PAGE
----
The number of registrations for the household charge has jumped by 25% in the past week.
The Local Government Management Agency (LGMA), which is responsible for collecting the €100 charge said the surge predicted in the run-up to the payment deadline is underway.
LGMA Chief Executive Paul McSweeney said they are confident their system will be able to cope with a last-minute rush.
Mr McSweeney has revealed that some members of staff on their helpline have been the target of abuse from people calling about the charge - but he says those callers will get "short shrift".
And he says he can understand why many people will wait until closer to the deadline to pay.
"Most people are looking at this as 'another bill I've got to pay, I'm going to pay and I'll get around to it'," he said.
"We've seen this pattern before with the Non-Principal Private Residence Charge, and even the Revenue Commissioners would see this in terms of income tax returns.
"It's a standard pattern."
Meanwhile Chambers Ireland has said that TDs calling for a boycott of the charge are "highly irresponsible".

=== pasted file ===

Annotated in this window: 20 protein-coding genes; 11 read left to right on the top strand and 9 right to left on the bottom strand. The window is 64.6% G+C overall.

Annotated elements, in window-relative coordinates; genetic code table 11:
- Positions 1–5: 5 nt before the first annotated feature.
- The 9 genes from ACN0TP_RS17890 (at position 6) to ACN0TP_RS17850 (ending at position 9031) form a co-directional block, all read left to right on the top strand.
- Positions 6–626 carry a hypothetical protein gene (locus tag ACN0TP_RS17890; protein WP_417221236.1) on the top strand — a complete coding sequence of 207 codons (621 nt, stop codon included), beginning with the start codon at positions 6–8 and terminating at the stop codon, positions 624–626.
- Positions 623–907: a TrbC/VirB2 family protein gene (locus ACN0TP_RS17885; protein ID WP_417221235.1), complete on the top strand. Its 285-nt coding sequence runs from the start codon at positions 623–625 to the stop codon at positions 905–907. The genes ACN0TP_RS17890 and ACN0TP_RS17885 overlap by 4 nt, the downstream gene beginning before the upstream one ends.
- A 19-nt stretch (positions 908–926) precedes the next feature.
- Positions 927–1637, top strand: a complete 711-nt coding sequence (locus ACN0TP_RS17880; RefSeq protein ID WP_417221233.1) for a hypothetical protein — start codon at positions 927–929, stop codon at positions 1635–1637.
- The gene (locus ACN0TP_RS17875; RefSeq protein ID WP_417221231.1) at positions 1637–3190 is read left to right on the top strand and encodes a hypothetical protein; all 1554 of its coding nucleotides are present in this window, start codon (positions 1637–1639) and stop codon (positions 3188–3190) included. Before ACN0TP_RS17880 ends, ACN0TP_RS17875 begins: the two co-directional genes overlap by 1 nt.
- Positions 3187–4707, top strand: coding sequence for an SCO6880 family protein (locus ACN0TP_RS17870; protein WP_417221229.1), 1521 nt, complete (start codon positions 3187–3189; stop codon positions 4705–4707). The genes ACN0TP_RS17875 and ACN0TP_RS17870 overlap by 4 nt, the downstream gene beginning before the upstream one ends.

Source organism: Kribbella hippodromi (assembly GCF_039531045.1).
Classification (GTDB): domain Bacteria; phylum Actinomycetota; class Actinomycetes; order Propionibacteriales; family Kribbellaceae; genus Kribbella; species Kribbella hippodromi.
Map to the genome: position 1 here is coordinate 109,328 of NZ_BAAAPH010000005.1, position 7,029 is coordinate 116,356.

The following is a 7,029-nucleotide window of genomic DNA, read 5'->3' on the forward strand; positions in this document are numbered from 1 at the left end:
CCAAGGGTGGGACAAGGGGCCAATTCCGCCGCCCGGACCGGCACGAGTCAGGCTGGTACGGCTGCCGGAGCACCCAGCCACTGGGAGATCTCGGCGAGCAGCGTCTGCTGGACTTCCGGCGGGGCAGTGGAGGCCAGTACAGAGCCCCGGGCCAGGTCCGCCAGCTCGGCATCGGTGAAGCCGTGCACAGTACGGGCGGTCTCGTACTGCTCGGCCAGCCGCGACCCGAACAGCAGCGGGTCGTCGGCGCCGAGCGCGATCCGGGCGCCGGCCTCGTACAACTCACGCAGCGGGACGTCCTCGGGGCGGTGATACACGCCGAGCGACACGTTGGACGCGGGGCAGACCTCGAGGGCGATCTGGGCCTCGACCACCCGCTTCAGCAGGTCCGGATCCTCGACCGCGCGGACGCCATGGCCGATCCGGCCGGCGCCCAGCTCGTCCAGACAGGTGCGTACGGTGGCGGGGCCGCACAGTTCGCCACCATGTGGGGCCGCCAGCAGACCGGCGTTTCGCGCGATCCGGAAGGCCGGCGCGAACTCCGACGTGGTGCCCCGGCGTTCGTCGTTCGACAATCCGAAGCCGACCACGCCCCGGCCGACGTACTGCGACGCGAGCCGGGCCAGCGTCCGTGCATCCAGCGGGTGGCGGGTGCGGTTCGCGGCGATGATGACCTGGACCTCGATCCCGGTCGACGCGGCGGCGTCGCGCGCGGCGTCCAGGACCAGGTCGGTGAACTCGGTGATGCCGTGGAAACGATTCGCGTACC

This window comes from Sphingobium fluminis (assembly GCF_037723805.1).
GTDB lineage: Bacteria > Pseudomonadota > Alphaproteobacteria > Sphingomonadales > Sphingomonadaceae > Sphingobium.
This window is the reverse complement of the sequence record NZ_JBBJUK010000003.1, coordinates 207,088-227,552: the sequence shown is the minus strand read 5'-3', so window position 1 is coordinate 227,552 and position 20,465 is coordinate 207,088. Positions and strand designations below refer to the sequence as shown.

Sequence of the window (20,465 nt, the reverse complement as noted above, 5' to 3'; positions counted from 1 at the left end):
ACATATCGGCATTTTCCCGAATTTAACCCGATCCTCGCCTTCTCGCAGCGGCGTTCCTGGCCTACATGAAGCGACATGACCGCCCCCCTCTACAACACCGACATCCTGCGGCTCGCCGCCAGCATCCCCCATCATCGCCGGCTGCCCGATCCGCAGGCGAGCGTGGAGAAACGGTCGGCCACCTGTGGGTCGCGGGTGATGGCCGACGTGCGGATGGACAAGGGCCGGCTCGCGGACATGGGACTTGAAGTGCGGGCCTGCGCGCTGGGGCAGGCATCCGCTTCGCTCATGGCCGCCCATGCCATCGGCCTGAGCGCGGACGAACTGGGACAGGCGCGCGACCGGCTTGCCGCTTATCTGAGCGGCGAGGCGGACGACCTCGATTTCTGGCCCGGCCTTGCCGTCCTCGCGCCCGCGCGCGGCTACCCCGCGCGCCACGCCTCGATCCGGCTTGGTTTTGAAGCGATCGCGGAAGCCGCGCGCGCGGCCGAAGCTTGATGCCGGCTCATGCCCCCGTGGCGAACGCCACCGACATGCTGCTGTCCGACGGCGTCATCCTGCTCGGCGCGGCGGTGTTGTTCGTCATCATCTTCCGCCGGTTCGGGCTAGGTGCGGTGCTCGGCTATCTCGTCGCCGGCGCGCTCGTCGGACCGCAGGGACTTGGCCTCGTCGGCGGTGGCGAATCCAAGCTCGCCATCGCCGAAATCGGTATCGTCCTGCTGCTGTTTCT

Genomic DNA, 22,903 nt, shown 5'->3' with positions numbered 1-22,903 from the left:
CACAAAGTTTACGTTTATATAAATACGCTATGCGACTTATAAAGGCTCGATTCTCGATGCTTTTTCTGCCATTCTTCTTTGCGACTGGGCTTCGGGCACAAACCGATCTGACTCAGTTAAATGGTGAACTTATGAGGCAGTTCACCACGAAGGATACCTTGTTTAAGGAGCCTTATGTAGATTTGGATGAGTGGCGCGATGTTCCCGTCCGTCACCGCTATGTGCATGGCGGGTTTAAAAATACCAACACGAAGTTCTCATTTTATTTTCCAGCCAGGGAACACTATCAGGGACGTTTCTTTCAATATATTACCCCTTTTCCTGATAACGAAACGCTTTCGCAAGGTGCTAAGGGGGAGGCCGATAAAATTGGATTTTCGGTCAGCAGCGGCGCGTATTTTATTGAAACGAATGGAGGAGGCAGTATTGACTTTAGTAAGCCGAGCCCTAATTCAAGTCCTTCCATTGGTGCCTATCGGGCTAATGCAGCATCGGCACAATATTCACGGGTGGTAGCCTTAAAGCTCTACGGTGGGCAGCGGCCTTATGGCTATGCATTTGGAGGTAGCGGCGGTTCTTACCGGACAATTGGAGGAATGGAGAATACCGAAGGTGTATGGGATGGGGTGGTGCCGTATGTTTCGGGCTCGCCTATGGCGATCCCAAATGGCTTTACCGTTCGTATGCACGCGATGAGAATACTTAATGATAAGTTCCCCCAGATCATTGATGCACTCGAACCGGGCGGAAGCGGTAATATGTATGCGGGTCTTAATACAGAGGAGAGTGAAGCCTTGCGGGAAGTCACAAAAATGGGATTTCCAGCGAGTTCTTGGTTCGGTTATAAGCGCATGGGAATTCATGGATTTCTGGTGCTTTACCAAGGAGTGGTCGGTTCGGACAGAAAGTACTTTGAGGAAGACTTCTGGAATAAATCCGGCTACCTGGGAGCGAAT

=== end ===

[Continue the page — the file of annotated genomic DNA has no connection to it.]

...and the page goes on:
“The idea that elected political representatives are actively encouraging citizens to break the law is deeply disappointing," said Chambers Ireland Deputy Chief Executive Seán Murphy.
"Given the challenges still to be faced in balancing the books of our local and national government systems, it is highly irresponsible for elected political representatives to be campaigning against taxes and charges that are being introduced by a Government with a democratic mandate."
A group of nine TDs who have spearheaded the Campaign Against the Household Charge held a protest at the Dáil yesterday.
United Left Alliance members Clare Daly, Joan Collins, Joe Higgins, Richard Boyd-Barrett and Seamus Healy, and Independent TDs Mick Wallace, Luke Flanagan, Thomas Pringle and John Halligan were in attendance.
They called for a mass boycott of the tax and appealed to citizens to stand together in solidarity against the Government.